Johannes Brahms (1833 – 1897) was a German composer and
pianist of the Romantic period. Born in Hamburg into a
Lutheran family, Brahms spent much of his professional
life in Vienna, Austria. His reputation and status as a
composer are such that he is sometimes grouped with
Johann Sebastian Bach and Ludwig van Beethoven as one
of the "Three Bs" of music, a comment originally made
by the nineteenth-century conductor Hans von Bülow.
Occasionally unsure what title, if any, he should give
a piece, Brahms came to use the term intermezzo as a
rubric under which he could file anything that was not
especially whimsical or fiery. The Three Intermezzi,
Op. 117, do not require the technical facility
necessary to perform many of his earlier works, but an
incisive musicality is paramount for a proper
understanding of these musical miniatures. The fact
that they are all marked Andante also presents a
problem for the performer, who must probe the details
of each work and stress the contrasting elements. All
three Intermezzi of Op. 117 were written in the summer
of 1892, the year of their publication. This is one of
the rare cases in which Brahms gave a specific title
for an entire set of pieces. Two of the three
Intermezzi received their first performances shortly
after they were written: No. 1 on February 18, 1893,
and No. 2 on January 30 of the same year.
Prefaced by lines from Herder's translation of Lady
Anne Bothwell's Lament, a Scottish lullaby, the first
Intermezzo is in E flat major and cast in ABA' form.
The central section, on E flat minor, obscures the 6/8
meter before returning to the major mode for the
modified reprise of the first section.
A sonata-form movement in B flat minor, the second
Intermezzo provides an excellent example of thematic
transformation. The first theme, traced by the
uppermost thirty-second notes in the arpeggios of the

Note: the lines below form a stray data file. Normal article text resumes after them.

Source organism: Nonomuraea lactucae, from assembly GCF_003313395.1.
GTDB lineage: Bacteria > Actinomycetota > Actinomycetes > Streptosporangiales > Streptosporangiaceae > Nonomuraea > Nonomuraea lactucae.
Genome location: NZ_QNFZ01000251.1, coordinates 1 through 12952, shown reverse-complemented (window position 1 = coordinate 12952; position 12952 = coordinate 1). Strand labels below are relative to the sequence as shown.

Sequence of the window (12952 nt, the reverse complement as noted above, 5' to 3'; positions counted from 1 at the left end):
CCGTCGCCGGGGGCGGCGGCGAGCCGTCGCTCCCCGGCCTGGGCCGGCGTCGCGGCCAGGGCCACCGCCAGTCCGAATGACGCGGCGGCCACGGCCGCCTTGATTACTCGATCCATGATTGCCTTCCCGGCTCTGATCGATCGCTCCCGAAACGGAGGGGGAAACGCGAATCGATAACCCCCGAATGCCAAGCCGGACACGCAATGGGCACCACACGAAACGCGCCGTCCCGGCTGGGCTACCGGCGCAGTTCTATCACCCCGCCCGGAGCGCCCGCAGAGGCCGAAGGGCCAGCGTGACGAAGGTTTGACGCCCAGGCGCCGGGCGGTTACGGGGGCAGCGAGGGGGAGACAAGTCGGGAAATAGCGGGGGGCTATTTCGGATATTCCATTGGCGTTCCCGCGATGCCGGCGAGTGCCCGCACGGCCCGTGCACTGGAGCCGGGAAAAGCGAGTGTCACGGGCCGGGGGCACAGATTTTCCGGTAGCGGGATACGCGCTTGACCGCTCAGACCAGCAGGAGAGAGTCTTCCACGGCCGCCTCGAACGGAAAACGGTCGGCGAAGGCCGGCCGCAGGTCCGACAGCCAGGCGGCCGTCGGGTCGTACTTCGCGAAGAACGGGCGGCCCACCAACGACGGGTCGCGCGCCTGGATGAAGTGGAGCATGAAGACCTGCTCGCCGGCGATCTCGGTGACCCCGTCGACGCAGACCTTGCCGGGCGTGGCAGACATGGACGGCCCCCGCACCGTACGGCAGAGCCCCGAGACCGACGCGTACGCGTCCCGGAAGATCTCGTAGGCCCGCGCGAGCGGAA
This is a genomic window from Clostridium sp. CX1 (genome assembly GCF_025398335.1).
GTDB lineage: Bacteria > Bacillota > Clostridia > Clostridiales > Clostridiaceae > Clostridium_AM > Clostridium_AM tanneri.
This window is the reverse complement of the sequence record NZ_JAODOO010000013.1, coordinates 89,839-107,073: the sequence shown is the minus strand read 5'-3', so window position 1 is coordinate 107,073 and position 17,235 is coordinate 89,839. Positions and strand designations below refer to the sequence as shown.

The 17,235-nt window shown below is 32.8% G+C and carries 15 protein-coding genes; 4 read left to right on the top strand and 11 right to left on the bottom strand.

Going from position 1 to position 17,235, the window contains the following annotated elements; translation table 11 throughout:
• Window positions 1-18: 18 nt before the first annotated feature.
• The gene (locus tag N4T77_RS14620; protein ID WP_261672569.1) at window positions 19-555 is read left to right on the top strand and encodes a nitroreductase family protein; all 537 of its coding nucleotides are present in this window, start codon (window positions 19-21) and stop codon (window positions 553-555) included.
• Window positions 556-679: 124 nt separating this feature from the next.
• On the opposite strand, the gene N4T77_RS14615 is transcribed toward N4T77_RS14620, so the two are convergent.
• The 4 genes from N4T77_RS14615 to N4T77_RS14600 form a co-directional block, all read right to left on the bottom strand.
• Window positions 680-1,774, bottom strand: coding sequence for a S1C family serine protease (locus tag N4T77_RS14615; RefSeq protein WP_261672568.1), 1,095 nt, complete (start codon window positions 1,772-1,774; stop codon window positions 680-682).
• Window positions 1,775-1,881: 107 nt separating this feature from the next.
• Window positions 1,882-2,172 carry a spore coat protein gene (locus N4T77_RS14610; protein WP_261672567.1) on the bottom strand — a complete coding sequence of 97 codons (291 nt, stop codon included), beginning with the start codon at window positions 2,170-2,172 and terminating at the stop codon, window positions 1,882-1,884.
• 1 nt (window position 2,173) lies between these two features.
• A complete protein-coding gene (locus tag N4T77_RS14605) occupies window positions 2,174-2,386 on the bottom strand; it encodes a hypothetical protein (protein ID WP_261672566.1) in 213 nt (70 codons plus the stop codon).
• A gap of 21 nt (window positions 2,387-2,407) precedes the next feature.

first two measures, becomes the second theme, played in
the top notes of block chords 30 measures later.
Because the rhythmic movement from note to note is
changed and the textures of the two passages are very
dissimilar, it takes a perceptive pianist to locate and
bring out the transformed melody. Brahms chooses the
relative major, D flat, for the second theme while the
development section is built around the fluid arpeggios
of the first theme. In the recapitulation, the second
theme, truncated and transformed, vacillates between
the tonic major and minor.
Brahms once referred to the third Intermezzo of Op. 117
as "the lullaby of all my grief." In C sharp minor, the
piece is in ternary form (ABA'), with a central section
on A major. Section A consists of two ideas, the first
stated in parallel octaves. The entire complex is
repeated, although the melodies are accompanied
differently and some segments appear in a higher
register. The move to A major for the B section creates
a sense of relaxation as the leaping theme, again with
right-hand octaves, provides a stark contrast to the
linear, opening idea. A brief transition leads to the
return of section A, re-harmonized and in a form more
akin to its second half than to the beginning.
Although originally composed for solo piano, I created
this Transcription of the "Intermezzo" in Bb Minor (Op.
117 No. 2) for Concert (Pedal) Harp.